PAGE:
In Harford, just a case of friends in high places?

March 24, 2010|By Jay Hancock

It's possible that Harford County's decision to spend millions on the future Beechtree Estates neighborhood is not a big, sloppy subsidy for developer Clark Turner.

Shame county officials can't demonstrate that. When a county diverts future taxes to help a longtime friend of the county executive's, it needs to make a bulletproof case that the public benefits more than the businessman.

Last week, the County Council agreed to float $14 million in bonds and spend the proceeds on streets and sewers in and near Beechtree - the kind of public improvements usually paid for by developers. Professed worries about population growth and defense-base realignment, it seems, have nudged Harford's leaders into a cozy, questionable deal that could backfire at the polls.

Chad Shrodes, a Republican like County Executive David R. Craig, was the only one with the guts to oppose it.

He admires Turner, Shrodes said, but he said "as the economy turns around, this project would have been developed anyhow" - without tax money. Even though other Republicans, along with two Democrats, voted yes, he said, "I feel that my vote was the most conservative."

Hard to argue with that.

The Beechtree bond sale is Harford's first experience with "tax increment financing," in which governments help pay for private projects by dedicating future taxes.

Originally associated with commercial redevelopment in blighted areas, TIFs are increasingly used for just about anything politicians desire - a trend illustrated by Beechtree, now a golf course and soon to be houses.

There have been few if any wholly residential TIF deals in Maryland.

"I am not familiar with any residential TIFs other than this one," says John Kortecamp, executive vice president of the Home Builders Association of Maryland. "We think it's a potential precedent-setter."

Let's hope not. Turner and Craig have known each other since they attended Havre de Grace High School. When Craig gave Turner a good-citizen award a couple of years ago, he said: "It's more than from county executive to a builder, it's from a friend to a friend," according to The Dagger, a local-news Web site.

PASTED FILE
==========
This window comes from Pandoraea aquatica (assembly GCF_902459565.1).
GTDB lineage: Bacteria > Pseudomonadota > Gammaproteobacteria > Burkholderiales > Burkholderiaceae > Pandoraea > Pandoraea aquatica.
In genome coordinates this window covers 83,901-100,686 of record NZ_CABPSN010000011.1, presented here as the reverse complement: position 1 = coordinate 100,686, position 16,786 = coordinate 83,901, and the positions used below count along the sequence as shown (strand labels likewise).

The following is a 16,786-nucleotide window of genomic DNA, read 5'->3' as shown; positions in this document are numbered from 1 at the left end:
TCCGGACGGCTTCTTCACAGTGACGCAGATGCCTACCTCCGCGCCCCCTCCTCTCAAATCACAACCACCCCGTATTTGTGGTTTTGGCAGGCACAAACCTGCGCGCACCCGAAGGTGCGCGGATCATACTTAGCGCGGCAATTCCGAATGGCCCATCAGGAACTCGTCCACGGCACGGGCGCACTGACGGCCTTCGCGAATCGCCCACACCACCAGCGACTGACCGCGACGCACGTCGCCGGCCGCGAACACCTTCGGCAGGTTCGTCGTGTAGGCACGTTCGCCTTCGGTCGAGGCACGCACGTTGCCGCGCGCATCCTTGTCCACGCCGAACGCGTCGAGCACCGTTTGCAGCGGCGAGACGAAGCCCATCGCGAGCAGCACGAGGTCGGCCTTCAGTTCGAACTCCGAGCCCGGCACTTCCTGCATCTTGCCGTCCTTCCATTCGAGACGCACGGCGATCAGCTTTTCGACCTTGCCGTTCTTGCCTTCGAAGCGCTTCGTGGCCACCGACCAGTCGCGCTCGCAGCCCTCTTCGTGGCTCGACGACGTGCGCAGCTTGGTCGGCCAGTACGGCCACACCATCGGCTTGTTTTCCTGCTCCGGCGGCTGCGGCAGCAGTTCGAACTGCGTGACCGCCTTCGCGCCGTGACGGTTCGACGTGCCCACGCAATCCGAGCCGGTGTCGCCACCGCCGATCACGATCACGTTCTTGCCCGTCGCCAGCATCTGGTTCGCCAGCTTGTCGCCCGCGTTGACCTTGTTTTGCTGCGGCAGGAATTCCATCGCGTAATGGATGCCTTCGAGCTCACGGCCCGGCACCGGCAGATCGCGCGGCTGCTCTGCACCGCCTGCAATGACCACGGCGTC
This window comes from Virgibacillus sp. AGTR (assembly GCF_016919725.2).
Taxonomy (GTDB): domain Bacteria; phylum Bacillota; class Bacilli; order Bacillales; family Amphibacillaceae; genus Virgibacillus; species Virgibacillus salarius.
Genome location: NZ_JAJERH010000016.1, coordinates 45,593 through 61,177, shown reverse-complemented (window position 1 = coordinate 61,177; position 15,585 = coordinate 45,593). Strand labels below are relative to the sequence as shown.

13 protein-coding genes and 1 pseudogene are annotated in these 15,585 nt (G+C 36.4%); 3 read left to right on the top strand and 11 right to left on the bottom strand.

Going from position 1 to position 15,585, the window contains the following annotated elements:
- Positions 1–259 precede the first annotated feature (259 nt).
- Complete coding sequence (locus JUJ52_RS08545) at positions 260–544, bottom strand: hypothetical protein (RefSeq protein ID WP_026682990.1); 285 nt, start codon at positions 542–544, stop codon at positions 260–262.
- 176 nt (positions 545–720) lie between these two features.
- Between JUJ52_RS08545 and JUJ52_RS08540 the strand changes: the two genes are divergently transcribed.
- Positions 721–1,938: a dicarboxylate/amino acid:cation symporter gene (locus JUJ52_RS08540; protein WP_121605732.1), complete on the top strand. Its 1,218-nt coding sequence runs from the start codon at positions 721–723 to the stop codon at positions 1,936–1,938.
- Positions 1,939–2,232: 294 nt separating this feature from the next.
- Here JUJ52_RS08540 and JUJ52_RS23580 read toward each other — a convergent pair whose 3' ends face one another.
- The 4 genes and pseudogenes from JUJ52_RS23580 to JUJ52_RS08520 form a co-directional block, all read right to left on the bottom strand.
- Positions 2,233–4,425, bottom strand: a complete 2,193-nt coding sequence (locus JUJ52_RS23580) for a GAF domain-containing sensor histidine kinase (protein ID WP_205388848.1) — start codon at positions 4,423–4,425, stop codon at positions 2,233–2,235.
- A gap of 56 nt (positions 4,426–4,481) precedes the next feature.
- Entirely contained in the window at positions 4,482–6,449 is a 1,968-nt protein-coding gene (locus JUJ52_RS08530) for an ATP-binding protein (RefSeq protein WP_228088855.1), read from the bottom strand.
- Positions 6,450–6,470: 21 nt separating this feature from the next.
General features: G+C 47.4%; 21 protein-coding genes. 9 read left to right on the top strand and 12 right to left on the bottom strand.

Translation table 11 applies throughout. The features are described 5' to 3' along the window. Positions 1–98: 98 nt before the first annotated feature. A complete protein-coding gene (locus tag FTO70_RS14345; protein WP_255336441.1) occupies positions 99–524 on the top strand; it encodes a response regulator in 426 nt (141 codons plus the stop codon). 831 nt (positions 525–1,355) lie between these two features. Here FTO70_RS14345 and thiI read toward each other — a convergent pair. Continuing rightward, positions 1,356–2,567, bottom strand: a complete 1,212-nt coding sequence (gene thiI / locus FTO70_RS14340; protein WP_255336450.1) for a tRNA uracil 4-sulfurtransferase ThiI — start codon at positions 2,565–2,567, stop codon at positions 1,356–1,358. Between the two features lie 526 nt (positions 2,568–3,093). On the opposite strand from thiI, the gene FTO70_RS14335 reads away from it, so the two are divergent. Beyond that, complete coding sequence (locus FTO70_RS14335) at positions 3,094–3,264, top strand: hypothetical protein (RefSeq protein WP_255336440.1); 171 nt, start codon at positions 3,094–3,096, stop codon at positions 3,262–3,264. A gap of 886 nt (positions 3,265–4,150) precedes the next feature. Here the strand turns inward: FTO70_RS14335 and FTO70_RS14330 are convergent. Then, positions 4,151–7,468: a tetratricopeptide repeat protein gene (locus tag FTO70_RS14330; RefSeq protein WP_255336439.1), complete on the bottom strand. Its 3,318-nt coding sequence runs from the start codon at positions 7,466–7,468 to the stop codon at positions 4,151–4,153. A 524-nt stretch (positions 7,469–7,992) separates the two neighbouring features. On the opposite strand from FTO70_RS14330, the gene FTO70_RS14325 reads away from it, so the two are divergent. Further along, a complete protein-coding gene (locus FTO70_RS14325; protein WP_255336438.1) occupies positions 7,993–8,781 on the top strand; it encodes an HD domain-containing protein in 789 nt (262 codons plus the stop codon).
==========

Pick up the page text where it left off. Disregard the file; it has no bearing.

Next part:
Beechtree needs public money, Turner and county officials argue, because the infrastructure upgrades needed to turn it into a neighborhood of 768 houses are much greater than normal. No bank would have financed the project without the tax contribution, they say.

"We put some pretty stringent requirements on this project," says Aaron Tomarchio, Craig's chief of staff. "That's over and above what's normally required."

He and Turner pointed to a required pumping station and oversized pipes that could eventually connect Aberdeen's Frito-Lay plant with Harford County's water. The tax money also will pay to upgrade four nearby intersections to handle the traffic from Beechtree's 2,000 residents.

All told, on- and off-site costs for roads, drains, grading and other public improvements needed for Beechtree come to about $30 million. Of that, the bond sale will contribute $10 million after expenses and prepaid interest. Turner pays the rest. Instead of going into Harford's general fund, property taxes from Beechtree residents will be earmarked to pay off the bonds.

But nobody - not Tomarchio, not Turner, not county planning director Pete Gutwald - could point me to other developments to demonstrate that the Beechtree infrastructure upgrades are unusual by comparison and need $10 million from the public. Turner wouldn't identify the lender that he said balked without the TIF.

If Turner hadn't gotten the bond issue, "then all of this would have been his burden upfront" - even costs for improving nearby intersections, said Shrodes, a former county planner.

The quality of the Beechtree project and Turner's track record were the main factors behind Craig's support, not their relationship, Tomarchio said.

Several things should be said in favor of Beechtree. It's in a smart-growth zone right next to Aberdeen Proving Ground, which is gaining thousands of defense jobs moved from New Jersey.

Turner will pay millions in impact fees. That'll help schools handle hundreds of new Beechtree students even though property taxes will go toward paying off the bonds. Local income taxes paid by Beechtree residents also will underwrite added costs for schools and police.

And unlike many TIF deals, there is no tax "abatement" associated with Beechtree. Turner and residents will pay taxes at the full rate.

Even so, we have future tax money flowing to the county executive's buddy so he can build a large housing development when there is already a huge inventory of unsold Harford County homes - 1,682, as of February.

"Everybody makes it look like, because we went to school together, this is all some concocted deal, and it's just not the case," Turner said.

Hmm. The main people making it look like that are Turner and his friends in county government.

Baltimore Sun Articles
|
|
|
Please note the green-lined linked article text has been applied commercially without any involvement from our newsroom editors, reporters or any other editorial staff.